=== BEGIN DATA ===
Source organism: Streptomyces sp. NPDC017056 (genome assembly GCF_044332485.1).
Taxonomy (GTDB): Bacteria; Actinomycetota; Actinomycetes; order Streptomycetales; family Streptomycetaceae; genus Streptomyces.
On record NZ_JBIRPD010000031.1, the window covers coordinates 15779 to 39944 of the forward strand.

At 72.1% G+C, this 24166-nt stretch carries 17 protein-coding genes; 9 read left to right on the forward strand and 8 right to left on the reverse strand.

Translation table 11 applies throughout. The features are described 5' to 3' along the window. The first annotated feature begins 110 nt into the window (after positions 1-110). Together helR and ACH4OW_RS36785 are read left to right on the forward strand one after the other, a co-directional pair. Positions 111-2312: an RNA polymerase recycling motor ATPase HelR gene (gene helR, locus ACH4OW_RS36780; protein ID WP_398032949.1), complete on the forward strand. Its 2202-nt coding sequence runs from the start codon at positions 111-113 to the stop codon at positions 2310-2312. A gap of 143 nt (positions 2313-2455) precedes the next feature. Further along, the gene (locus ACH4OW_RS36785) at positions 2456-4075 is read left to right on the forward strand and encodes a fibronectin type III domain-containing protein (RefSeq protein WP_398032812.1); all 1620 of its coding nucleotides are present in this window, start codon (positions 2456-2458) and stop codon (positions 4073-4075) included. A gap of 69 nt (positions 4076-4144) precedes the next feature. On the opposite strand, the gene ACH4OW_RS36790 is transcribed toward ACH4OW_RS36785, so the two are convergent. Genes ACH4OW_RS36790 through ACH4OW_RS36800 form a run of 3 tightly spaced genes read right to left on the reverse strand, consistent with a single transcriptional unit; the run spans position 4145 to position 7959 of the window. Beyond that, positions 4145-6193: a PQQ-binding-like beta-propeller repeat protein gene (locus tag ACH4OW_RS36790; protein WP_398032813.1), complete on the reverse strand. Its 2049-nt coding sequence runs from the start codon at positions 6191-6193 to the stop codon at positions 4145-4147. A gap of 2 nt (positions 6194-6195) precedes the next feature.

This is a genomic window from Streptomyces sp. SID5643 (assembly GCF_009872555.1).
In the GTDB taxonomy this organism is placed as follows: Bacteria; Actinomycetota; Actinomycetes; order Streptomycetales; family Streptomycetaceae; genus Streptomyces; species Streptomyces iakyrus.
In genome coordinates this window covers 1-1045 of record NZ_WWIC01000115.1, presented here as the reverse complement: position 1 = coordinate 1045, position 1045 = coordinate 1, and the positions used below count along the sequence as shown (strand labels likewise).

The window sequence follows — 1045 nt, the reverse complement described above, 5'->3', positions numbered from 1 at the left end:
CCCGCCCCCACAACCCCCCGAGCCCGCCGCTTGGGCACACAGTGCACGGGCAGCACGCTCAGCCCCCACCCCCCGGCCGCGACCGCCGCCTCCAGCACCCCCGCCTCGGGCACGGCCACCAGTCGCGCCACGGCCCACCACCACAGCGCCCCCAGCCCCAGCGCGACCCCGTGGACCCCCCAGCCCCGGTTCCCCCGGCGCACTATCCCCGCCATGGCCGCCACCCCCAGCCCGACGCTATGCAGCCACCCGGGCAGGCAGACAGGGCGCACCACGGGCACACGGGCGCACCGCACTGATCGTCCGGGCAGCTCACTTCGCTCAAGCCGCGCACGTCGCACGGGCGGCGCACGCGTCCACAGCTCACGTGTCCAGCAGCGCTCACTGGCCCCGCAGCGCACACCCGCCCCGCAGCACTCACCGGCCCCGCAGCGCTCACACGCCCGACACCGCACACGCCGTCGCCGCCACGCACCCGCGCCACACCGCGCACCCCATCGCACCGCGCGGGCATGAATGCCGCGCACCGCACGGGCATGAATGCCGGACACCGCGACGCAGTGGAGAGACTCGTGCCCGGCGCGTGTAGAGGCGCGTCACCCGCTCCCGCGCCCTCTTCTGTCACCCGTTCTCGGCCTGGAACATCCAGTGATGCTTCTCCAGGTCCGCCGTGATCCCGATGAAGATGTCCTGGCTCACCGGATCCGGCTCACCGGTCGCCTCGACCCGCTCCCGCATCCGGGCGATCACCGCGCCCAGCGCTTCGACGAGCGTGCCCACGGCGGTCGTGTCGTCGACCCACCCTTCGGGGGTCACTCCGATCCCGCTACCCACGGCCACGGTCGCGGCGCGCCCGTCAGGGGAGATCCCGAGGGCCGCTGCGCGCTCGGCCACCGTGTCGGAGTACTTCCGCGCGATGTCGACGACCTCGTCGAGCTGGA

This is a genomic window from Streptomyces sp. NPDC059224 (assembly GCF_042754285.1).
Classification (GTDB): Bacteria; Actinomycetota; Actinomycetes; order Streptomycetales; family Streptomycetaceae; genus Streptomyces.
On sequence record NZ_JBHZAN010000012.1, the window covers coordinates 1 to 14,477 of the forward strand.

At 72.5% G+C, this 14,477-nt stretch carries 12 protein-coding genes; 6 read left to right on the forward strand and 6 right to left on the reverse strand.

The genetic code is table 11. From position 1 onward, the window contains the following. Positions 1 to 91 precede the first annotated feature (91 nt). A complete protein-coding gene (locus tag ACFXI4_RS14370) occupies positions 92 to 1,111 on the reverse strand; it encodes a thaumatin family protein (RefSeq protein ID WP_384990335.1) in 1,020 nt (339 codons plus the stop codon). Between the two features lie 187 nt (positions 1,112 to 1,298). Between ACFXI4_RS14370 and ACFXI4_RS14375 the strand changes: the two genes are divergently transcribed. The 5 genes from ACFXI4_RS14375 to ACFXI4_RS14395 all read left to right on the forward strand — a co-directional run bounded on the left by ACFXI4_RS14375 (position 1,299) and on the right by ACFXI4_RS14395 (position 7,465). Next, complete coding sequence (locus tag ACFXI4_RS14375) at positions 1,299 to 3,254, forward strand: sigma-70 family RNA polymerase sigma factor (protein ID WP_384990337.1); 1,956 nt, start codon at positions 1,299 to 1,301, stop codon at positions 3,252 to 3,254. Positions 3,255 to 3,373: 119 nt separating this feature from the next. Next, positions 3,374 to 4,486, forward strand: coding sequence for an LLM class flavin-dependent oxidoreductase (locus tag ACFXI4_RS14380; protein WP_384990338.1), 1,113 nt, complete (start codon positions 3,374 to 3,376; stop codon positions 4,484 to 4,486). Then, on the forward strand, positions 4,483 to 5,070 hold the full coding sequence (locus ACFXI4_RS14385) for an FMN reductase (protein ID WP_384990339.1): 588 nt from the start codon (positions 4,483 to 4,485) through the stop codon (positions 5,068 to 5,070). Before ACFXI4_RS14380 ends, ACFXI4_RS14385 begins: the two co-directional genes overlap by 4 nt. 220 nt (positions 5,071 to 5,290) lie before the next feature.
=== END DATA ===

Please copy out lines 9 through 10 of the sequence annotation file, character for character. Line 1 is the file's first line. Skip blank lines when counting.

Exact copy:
The window sequence follows — 1045 nt, the reverse complement described above, 5'->3', positions numbered from 1 at the left end:
CCCGCCCCCACAACCCCCCGAGCCCGCCGCTTGGGCACACAGTGCACGGGCAGCACGCTCAGCCCCCACCCCCCGGCCGCGACCGCCGCCTCCAGCACCCCCGCCTCGGGCACGGCCACCAGTCGCGCCACGGCCCACCACCACAGCGCCCCCAGCCCCAGCGCGACCCCGTGGACCCCCCAGCCCCGGTTCCCCCGGCGCACTATCCCCGCCATGGCCGCCACCCCCAGCCCGACGCTATGCAGCCACCCGGGCAGGCAGACAGGGCGCACCACGGGCACACGGGCGCACCGCACTGATCGTCCGGGCAGCTCACTTCGCTCAAGCCGCGCACGTCGCACGGGCGGCGCACGCGTCCACAGCTCACGTGTCCAGCAGCGCTCACTGGCCCCGCAGCGCACACCCGCCCCGCAGCACTCACCGGCCCCGCAGCGCTCACACGCCCGACACCGCACACGCCGTCGCCGCCACGCACCCGCGCCACACCGCGCACCCCATCGCACCGCGCGGGCATGAATGCCGCGCACCGCACGGGCATGAATGCCGGACACCGCGACGCAGTGGAGAGACTCGTGCCCGGCGCGTGTAGAGGCGCGTCACCCGCTCCCGCGCCCTCTTCTGTCACCCGTTCTCGGCCTGGAACATCCAGTGATGCTTCTCCAGGTCCGCCGTGATCCCGATGAAGATGTCCTGGCTCACCGGATCCGGCTCACCGGTCGCCTCGACCCGCTCCCGCATCCGGGCGATCACCGCGCCCAGCGCTTCGACGAGCGTGCCCACGGCGGTCGTGTCGTCGACCCACCCTTCGGGGGTCACTCCGATCCCGCTACCCACGGCCACGGTCGCGGCGCGCCCGTCAGGGGAGATCCCGAGGGCCGCTGCGCGCTCGGCCACCGTGTCGGAGTACTTCCGCGCGATGTCGACGACCTCGTCGAGCTGGA